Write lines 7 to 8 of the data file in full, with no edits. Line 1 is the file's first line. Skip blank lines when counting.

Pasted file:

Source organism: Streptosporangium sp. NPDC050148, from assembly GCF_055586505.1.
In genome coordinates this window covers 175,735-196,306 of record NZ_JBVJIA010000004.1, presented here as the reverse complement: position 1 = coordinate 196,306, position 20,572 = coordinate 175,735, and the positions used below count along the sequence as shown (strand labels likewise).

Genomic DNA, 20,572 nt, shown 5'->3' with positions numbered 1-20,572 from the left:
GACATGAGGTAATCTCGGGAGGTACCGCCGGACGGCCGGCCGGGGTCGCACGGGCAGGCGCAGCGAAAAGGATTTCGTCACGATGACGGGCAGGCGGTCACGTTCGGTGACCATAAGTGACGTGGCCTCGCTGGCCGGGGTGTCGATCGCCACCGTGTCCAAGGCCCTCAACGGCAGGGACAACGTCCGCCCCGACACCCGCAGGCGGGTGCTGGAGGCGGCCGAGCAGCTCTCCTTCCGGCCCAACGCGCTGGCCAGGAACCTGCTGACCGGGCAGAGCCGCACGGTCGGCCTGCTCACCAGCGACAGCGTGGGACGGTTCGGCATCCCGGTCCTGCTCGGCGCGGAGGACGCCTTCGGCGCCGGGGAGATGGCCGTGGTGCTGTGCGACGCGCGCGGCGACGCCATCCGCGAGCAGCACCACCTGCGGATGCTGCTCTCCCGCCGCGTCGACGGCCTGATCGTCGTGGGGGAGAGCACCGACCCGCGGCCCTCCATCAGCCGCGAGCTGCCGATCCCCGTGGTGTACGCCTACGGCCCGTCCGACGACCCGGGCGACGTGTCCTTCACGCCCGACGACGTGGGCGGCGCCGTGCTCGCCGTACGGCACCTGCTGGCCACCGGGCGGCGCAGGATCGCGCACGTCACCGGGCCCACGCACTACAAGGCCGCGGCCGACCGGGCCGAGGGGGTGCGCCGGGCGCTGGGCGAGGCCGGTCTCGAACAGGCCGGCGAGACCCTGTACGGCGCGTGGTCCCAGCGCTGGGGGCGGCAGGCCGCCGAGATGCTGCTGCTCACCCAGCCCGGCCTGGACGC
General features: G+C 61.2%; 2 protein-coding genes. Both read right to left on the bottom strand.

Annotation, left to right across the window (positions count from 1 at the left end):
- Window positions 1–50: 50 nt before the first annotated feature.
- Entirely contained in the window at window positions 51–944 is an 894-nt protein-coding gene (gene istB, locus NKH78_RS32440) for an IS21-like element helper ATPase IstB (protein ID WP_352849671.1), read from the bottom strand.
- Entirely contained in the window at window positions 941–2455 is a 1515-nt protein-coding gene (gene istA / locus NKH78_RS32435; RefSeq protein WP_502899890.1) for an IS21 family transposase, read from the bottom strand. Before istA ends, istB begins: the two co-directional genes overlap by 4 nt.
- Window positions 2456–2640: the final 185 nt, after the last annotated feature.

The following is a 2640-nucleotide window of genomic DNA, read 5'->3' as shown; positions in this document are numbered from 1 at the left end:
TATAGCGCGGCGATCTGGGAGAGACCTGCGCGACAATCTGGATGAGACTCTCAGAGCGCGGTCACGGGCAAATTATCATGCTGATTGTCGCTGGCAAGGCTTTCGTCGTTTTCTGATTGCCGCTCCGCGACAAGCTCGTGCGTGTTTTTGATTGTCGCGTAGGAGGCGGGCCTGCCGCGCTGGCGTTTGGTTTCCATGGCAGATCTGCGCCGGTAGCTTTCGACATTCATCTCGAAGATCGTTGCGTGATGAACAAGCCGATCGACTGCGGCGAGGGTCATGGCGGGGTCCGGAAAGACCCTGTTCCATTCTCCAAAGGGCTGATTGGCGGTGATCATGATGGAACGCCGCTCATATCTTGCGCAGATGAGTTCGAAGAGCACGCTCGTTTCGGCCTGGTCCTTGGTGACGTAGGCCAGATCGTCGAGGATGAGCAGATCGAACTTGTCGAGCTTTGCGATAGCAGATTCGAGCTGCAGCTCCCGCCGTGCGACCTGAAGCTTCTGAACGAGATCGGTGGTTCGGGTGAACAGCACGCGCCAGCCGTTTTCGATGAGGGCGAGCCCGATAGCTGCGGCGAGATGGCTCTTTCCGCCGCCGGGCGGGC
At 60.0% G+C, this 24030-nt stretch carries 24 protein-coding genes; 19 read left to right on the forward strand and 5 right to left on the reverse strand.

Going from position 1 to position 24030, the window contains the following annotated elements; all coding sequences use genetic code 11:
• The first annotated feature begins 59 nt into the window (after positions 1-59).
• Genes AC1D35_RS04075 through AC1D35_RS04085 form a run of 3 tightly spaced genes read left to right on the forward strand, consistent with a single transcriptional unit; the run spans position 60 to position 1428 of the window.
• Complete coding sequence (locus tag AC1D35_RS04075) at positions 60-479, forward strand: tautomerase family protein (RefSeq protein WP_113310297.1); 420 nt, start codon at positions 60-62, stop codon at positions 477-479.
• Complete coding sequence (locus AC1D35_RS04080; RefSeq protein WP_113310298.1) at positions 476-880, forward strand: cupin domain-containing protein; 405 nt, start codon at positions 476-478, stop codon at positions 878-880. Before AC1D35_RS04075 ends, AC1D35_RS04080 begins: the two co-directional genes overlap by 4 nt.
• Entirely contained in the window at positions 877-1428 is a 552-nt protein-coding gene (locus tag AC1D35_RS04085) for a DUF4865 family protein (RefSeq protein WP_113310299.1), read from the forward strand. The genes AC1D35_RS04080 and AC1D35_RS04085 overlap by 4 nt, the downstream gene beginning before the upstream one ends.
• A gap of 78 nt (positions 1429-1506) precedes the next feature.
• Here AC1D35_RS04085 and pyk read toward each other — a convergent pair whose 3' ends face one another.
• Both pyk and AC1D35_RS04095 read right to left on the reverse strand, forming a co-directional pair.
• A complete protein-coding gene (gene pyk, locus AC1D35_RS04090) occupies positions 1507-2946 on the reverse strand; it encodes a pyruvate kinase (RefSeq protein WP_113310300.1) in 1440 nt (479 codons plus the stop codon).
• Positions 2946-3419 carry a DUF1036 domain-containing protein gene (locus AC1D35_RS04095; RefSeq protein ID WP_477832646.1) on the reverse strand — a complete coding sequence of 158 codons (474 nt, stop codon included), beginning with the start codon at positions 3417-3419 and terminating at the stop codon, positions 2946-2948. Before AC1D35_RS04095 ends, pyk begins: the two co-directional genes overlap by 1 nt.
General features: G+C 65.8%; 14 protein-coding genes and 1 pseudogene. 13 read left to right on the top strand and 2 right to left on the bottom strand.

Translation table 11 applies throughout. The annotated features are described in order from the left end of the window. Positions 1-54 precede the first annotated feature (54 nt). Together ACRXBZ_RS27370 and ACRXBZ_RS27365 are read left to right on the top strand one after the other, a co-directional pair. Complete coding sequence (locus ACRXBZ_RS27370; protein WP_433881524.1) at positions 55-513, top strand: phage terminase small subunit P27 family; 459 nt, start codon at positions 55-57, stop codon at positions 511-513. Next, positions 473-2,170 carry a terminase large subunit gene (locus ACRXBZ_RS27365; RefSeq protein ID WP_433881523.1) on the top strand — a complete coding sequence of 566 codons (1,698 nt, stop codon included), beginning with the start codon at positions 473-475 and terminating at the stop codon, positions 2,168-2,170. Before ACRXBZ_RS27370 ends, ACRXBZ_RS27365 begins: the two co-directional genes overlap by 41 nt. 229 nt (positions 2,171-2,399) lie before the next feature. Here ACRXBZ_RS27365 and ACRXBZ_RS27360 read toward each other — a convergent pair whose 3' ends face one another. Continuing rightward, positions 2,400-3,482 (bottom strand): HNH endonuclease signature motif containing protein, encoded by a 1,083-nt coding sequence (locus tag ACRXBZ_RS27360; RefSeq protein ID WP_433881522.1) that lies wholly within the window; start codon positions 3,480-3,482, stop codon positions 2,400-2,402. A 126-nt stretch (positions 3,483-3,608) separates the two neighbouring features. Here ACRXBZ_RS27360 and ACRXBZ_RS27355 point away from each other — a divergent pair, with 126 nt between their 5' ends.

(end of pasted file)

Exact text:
- Window positions 1–50: 50 nt before the first annotated feature.
- Entirely contained in the window at window positions 51–944 is an 894-nt protein-coding gene (gene istB, locus NKH78_RS32440) for an IS21-like element helper ATPase IstB (protein ID WP_352849671.1), read from the bottom strand.